|For many years the Children's Art Foundation, publisher of Stone Soup, collected children's art from around the world. We started the collecting in 1977. One of the first gifts we received were a set of linoleum prints from Greek Cypriot children who had been caught up in the 1984 war with Turkey.|
In June, 1991, I went to visit a friend in Maribor, Yugoslavia. I arrived at the border in a train from Paris. It was the day the war of independence between Slovenia and Yugoslavia began. I had come to see a friend to collect mushrooms. I had called my friend Anton from a phone booth in Paris to confirm my arrival the next day. He had said, "come!" But, when I actually showed up the next day, which turned out to be the second day of the war, he was amazed. It turned out that he had thought I was making a joke!
When the first air raid siren went off and everyone in our apartment building went down to the basement to hide I experienced the feeling of helplessness that all civilians must feel in wars. It is the feeling of the girl in the print who is screaming as the bombs drop. What can you do? There is nothing to do but wait to see what is going to happen to you. It is the most horrible feeling. You can't really hide. You can't really run. If the bombs drop where you are, they will find you.
The basement of our apartment was a half-basement. We were not even fully underground. There were windows high up. We sheltered in a storage room with the bikes and gardening tools. In the half-light of those small high windows, as the sirens wailed, we stood there together, silent, just waiting for the explosions. The apartment was a few blocks away from a big communications center that would be an obvious target in a war. I fully expected to die in that room. What ran through my head in a loop was this sentence: "How stupid to die in someone else's war."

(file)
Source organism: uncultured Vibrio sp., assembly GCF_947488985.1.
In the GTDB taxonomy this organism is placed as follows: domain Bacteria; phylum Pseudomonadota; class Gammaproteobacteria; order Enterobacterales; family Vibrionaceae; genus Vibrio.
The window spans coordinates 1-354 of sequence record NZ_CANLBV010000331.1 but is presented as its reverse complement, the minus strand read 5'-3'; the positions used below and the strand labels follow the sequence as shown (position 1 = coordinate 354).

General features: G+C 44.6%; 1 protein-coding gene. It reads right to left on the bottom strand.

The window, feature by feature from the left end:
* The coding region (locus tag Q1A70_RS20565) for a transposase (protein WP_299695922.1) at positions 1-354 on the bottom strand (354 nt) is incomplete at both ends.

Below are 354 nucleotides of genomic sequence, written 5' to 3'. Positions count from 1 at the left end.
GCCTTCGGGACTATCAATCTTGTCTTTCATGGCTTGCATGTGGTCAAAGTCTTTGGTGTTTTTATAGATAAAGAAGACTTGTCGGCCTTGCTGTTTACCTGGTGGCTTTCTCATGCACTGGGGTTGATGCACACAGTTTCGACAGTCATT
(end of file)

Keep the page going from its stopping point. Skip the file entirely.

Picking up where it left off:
As it turned out, the Yugoslav air force didn’t bomb us. After only ten days, the Yugoslav government decided to retreat from Slovenia and it became an independent country. The war moved on to what had been other parts of Yugoslavia where it then raged for years.
None of us are going to be able to end war. But I do think that if we can give voice to children who have survived wars, that might at least make people think a little longer before they send bombers to destroy our homes with us in them.
My daughter is in sixth grade and at her school they practice drills for what to do if there is a shooter in the school. I am sure most of you have heard about the killings at a school in Florida last week. One of the more eloquent statements after the shooting by one of the high school students who survived was this question: "Why do we deserve this?"
It is a haunting question. It is one that everyone in a war must have thought at one point or another. And we can ask that on behalf of the frightened girl in the linoleum print by Frosoula. Why did she deserve to be running from jet planes dropping bombs?